Who made, … — By his invention, and making the occasion of their sin, the calves; by his example, encouraging those and only those that worshipped the calves; and by his authority requiring and compelling them to do it. This is mentioned as a monstrous aggravation of his wickedness, that he was not content with his own sin, but was the great author of drawing others into sin, and of corrupting and undoing the whole kingdom, which therefore God would never forgive him, but upon all occasions mentions him with this eternal brand of infamy upon him.
 And Jeroboam's wife arose, and departed, and came to Tirzah: and when she came to the threshold of the door, the child died;
Tirzah — An ancient and royal city, in a pleasant place, where the kings of Israel had a palace, whither Jeroboam was now removed from Shechem, either for his pleasure, or for his son's recovery, by the healthfulness of the place.
The threshold — Of the king's house, which probably was upon, or by the wall of the city, and near the gate.
 And they buried him; and all Israel mourned for him, according to the word of the LORD, which he spake by the hand of his servant Ahijah the prophet.
Mourned — And justly: not only for the loss of an hopeful prince, but because his death plucked up the floodgates, at which an inundation of judgments broke in.
 And the rest of the acts of Jeroboam, how he warred, and how he reigned, behold, they are written in the book of the chronicles of the kings of Israel.
The chronicles — not that canonical book of chronicles; for that was written long after this book: but a book of civil records, the annals, wherein all remarkable passages were recorded by the king's command from day to day; out of which the sacred penman by the direction of God's spirit, took those passages which were most useful for God's honour, and mens edification.
 And Rehoboam the son of Solomon reigned in Judah. Rehoboam was forty and one years old when he began to reign, and he reigned seventeen years in Jerusalem, the city which the LORD did choose out of all the tribes of Israel, to put his name there. And his mother's name was Naamah an Ammonitess.
Forty one years — Therefore he was born a year before Solomon was king, as appears from chap. 11:42, this is noted as an aggravation of Rehoboam's folly, that he was old enough to have been wiser.
An Ammonitess — A people cursed by God, and shut out of the congregation of his people for ever. This is observed as one cause both of God's displeasure in punishing Solomon with such a son, and of Rehoboam's apostacy after his three first years, 2 Chronicles 11:17. None can imagine how fatal and how lasting are the consequence of being unequally yoked with an unbeliever.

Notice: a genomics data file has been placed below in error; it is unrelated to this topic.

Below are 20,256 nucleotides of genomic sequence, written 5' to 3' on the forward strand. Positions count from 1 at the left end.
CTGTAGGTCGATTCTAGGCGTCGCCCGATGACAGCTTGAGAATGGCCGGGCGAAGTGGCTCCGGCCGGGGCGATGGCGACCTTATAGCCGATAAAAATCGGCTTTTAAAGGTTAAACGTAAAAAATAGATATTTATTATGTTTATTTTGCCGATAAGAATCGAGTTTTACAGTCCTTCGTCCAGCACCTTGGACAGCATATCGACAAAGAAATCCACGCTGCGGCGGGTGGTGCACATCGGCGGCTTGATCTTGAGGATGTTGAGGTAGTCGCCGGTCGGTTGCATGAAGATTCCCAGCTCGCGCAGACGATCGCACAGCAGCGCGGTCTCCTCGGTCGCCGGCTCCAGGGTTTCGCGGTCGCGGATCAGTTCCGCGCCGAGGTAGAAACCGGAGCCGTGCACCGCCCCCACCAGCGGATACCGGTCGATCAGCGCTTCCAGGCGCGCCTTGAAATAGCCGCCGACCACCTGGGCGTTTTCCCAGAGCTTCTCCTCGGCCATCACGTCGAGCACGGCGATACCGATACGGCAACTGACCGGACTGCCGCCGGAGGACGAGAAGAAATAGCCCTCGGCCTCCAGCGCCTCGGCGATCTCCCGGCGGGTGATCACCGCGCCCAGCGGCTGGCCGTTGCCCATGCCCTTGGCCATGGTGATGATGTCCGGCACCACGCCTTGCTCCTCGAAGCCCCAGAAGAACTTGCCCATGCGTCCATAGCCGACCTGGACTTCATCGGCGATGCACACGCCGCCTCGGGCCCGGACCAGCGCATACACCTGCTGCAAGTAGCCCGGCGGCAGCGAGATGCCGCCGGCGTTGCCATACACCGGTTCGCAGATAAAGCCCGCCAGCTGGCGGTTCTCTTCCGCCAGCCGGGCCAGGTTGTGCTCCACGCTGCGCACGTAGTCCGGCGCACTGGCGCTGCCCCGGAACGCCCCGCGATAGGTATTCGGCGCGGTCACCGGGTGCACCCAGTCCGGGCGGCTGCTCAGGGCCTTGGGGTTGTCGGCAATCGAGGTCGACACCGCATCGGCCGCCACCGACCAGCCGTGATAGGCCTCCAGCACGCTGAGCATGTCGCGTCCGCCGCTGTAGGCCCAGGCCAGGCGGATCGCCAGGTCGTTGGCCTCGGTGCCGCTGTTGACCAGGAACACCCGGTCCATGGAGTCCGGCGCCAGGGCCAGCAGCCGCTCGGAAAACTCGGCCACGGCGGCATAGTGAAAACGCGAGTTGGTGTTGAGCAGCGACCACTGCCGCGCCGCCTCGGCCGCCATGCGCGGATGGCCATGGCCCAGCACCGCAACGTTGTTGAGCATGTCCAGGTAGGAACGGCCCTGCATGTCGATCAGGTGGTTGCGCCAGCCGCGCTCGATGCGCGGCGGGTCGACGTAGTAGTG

And Judah did evil in the sight of the LORD, and they provoked him to jealousy with their sins which they had committed, above all that their fathers had done.
In the sight of the Lord — In contempt and defiance of him, and the tokens of his special presence.
Jealousy — As the adulterous wife provokes her husband, by breaking the marriage covenant.
 For they also built them high places, and images, and groves, on every high hill, and under every green tree.
They also — Followed the example of the Israelites, although they were better instructed, and had the temple in their kingdom, and liberty of access to it, and the privilege of worshipping God in his own way, and the counsels, and sermons, and examples of the priests and Levites, and the dreadful example of Israel's horrid apostacy, to caution and terrify them.
High places — Which was unlawful, and, now especially when the temple was built, and ready to receive them; unnecessary, and therefore expressed a greater contempt of God and his express command.
Groves — Not only after the manner of the Heathens and Israelites, but against a direct and particular prohibition.
Under every green tree — The people were universally corrupted: which is prodigious, all things considered, and is a clear evidence of the greatness and depth of the original corruption of man's nature.
 And there were also sodomites in the land: and they did according to all the abominations of the nations which the LORD cast out before the children of Israel.
Abomination — They dishonoured God by one sin, and then God left them to dishonour themselves by another.
 And it came to pass in the fifth year of king Rehoboam, that Shishak king of Egypt came up against Jerusalem:
Fifth year — Presently after his and his people's apostacy, which was not 'till his fourth year: while apostate, Israel enjoyed peace and some kind of prosperity, of which difference, two reasons may be given: first, Judah's sins were committed against clearer light, and more powerful means and remedies of all sorts, and therefore deserved more severe and speedy judgments. Secondly, God discovered more love to Judah in chastizing them speedily, that they might be humbled, reformed, and preserved, as it happened; and more anger against Israel, whom he spared to that total destruction which he intended to bring upon them.
Sishak — He is thought to be Solomon's brother-in-law. But how little such relations signify among princes, when their interest is concerned, all histories witness. Besides Rehoboam was not Solomon's son by Pharaoh's daughter and so the relation was in a manner extinct.
Came up — Either, from a desire to enlarge his empire: or, by Jeroboam's instigation: or from a covetous desire of possessing those great treasures which David and Solomon had left: and above all, by God's providence, disposing his heart to this expedition for Rehoboam's punishment.